Those in recovery develop hope. Many do this through redefining their beliefs or returning to old beliefs. It is often helpful to focus on personal and spiritual growth. I often recommend to clients that they read, listen to podcasts, or otherwise engage their minds on the path they have chosen. This helps keep them focused. It is easy to slip back into the rigmarole of daily life, and into old patterns of thinking. Focusing on personal and spiritual growth (even if spiritual just means being a better person to others) helps combat this.  

As I’ve written before, purpose and meaning are integral to happiness (A Guide to enlightened living, Your purpose in life). Many people, despite being busy with life’s tasks, wonder what their true purpose is. Those in recovery attempt to find purpose through activities that provide life more meaning. Sometimes this is helping others with similar issues, volunteering, or otherwise trying to make the world a better place. 

Individuals in recovery redefine themselves. Often this is simply redefining oneself as someone in recovery. This allows one to recognize he has a weakness in certain areas, and adjust his behavior accordingly. When I think of this principle related to mental illness, my focus is on how one’s mental illness affects thinking, and how, as a result, thinking cannot be trusted. This has been a focal point I’ve generalized to everyone. My last post focused on the top 20 ways anyone lies to himself. Realizing this, and other limitations, can be freeing and foster more control over one’s life.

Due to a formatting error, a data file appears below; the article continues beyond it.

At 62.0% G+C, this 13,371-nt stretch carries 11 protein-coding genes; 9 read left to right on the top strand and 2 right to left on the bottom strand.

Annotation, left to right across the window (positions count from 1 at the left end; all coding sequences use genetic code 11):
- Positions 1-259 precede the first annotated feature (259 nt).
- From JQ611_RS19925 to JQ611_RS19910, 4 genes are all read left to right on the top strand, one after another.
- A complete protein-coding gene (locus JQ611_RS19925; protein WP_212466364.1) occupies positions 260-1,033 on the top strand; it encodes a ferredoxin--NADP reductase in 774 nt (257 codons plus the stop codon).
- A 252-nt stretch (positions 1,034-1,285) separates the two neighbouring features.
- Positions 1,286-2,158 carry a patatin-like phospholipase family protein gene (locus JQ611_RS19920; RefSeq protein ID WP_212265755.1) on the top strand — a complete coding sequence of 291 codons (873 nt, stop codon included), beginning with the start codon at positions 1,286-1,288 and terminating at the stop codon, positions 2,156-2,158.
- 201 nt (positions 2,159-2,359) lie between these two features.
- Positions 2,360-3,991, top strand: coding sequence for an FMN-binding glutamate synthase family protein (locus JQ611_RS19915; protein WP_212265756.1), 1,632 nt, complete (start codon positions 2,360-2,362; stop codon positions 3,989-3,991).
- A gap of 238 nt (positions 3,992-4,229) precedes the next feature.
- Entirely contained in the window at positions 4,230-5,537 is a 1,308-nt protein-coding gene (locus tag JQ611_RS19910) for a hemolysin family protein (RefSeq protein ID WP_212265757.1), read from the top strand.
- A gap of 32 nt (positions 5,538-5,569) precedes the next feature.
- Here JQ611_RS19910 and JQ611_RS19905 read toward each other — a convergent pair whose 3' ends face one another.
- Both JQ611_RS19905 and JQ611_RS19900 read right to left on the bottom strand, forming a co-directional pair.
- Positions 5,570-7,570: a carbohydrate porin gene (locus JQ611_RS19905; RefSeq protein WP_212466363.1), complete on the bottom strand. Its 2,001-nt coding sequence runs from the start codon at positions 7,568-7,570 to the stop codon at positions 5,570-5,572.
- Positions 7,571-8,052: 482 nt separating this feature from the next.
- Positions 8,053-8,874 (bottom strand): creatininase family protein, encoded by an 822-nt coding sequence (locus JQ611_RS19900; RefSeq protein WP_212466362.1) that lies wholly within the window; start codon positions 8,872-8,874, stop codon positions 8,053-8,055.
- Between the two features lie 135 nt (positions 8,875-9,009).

Assuming control over one’s life is another aspect of recovery. Many people feel their life is controlled by circumstances, and do not realize the power they enact in their life, or do not realize the choices they have. With this principle, the person works toward awareness of their options and choices. This leads to empowerment. Someone who is empowered in her life gets involved, helps others, and, as the recovery principle states, exercises citizenship. 

Another aspect of recovery is an understanding that everyone doesn’t have to walk the same path. In “SAMHSA’s Working Definition of Recovery”, the authors identify one of their ten guiding principles of recovery as “many pathways”. This recognizes that everyone is different, with different strengths and interests that will inform their path to recovery. What works for one may not work for another. 

In a class I teach five semesters a year, students are required to go to a 12-Step meeting and write a reflection paper of their experience. Without fail the majority of these papers reflect on how this recovery meeting fosters a sense of community, hope, and progress. Some discuss how these meetings could be beneficial to all. In short, many of the students seem to get that the principles of recovery can be beneficial to anyone, regardless of whether he or she has a disorder or not. 

Copyright William Berry, 2018


Comer, R.J., (2016). Fundamentals of Abnormal Psychology, Ed. 8., Worth Publishers, New York, N.Y. 

Jacob, K.S. (2015). Recovery Model of Mental Illness: A Complementary Approach to Psychiatric Care, Indian Journal of Psychological Medicine, 2015 April-June; 37(2): 117-119, doi: 10.4103/0253-7176.155605., Retrieved from June 14th, 2018. 

SAMHSA. (2012). SAMHSA’s Working Definition of Recovery. Retrieved from June 15th 2018.

Smith, J. C., Hyman, S. M., Andres-Hyman, R. C., Ruiz, J. J., & Davidson, L. (2016, September 1). Applying Recovery Principles to the Treatment of Trauma. Professional Psychology: Research and Practice. Advance online publication.